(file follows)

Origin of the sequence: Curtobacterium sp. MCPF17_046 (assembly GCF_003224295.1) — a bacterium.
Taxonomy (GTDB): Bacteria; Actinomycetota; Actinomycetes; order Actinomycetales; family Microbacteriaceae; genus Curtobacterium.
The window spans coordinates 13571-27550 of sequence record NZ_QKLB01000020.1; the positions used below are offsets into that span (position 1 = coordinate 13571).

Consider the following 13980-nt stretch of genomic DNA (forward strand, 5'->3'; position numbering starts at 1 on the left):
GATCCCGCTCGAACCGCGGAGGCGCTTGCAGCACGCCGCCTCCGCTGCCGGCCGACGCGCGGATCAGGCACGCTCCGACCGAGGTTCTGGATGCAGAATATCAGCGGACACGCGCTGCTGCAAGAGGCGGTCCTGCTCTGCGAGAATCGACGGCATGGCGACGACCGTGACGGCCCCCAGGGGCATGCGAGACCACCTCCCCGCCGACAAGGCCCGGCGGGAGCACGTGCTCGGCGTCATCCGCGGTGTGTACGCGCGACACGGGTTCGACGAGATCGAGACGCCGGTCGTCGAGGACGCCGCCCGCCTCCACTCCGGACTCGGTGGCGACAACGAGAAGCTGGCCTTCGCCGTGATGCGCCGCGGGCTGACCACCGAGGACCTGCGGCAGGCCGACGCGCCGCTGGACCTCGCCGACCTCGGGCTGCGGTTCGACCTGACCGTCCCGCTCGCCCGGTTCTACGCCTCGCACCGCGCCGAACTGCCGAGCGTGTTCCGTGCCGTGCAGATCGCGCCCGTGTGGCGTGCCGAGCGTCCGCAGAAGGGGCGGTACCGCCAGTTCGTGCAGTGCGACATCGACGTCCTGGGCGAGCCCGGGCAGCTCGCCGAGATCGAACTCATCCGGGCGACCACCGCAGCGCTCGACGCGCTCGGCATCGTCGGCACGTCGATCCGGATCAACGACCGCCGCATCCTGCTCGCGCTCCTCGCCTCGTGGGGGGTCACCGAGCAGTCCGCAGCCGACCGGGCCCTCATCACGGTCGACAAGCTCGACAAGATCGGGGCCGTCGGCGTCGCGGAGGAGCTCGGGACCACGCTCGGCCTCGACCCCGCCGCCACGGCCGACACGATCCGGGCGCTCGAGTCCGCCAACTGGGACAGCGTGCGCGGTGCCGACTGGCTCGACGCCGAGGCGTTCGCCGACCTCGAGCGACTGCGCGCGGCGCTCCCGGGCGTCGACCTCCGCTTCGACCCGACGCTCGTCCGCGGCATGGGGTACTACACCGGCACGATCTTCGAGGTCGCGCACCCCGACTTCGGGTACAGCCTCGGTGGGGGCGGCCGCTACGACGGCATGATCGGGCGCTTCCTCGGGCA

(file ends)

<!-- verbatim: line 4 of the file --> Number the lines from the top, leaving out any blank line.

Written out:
Consider the following 13980-nt stretch of genomic DNA (forward strand, 5'->3'; position numbering starts at 1 on the left):